Vet nurse Daniel Chapman gives Diesel a dental chew to get his teeth and gums healthy.
Vet nurse Daniel Chapman gives Diesel a dental chew to get his teeth and gums healthy. Tanya Easterby

Time to open mouth to save dog’s life

FOUR out of every five dogs and cats over the age of three years have some sort of dental disease which becomes more severe with age.

This can be a real problem for pets and owners because it can lead to more serious problems such as illnesses related to the heart, liver and kidney, Gympie small animal vet Shannon Coyne, of Gympie Vet Services, said yesterday.

"You should check your pet's teeth regularly as pets often won't show pain," Dr Coyne said.

"Even pets with sore gums, an infected mouth or broken teeth will continue to eat so you may not notice they have problems.

"Dogs are pack animals and showing weakness is not part of their nature. They need to eat to survive so won't go off their food until the pain is unbearable."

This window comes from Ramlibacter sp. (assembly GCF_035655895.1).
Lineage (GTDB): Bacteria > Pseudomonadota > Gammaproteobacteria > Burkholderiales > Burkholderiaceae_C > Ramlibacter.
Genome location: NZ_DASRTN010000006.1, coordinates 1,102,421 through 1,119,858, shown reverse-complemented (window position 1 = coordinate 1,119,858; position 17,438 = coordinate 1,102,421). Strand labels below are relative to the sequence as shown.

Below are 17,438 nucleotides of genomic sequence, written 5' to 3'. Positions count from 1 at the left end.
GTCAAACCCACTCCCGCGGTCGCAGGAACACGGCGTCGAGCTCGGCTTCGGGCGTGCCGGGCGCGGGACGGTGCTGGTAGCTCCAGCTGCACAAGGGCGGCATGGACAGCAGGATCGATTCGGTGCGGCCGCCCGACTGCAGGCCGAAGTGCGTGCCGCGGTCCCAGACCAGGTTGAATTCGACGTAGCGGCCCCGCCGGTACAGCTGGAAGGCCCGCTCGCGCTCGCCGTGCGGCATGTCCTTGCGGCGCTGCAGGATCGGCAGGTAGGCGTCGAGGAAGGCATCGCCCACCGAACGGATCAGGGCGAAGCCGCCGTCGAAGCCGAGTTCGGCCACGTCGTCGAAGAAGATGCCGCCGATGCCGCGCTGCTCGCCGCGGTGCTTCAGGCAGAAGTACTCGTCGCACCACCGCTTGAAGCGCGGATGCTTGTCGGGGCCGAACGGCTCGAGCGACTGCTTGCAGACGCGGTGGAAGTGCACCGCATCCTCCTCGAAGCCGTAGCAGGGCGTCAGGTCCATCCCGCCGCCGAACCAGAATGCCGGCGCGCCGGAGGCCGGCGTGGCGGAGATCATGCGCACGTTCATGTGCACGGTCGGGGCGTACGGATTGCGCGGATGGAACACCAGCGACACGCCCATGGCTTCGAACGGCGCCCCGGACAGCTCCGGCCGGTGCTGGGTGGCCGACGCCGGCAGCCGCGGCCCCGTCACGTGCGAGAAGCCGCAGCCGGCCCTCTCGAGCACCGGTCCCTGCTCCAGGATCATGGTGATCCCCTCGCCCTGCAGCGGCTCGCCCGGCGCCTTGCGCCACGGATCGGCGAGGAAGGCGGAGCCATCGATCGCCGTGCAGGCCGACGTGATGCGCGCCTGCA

Pets should have regular health checks at the vet.

Dogs and cats age much more quickly than humans, and it's important to catch problems early if you want to ensure them a long and happy life.

Checking your pet's teeth will be part of your annual health check.

Annual dental checks are an ideal opportunity for owners to find out if their pet has an existing problem which has gone unnoticed.

A dental day will be held at Gympie Vet Services next Wednesday with free dental checks for dogs and cats.

 

The signs

Signs of toothache or an infection in the mouth to look out for in cats and dogs:

  •  Bad breath
  •  Red and inflamed gums
  •  Stained teeth
  •  Your pet may start dropping food when they are eating.
Gympie Times


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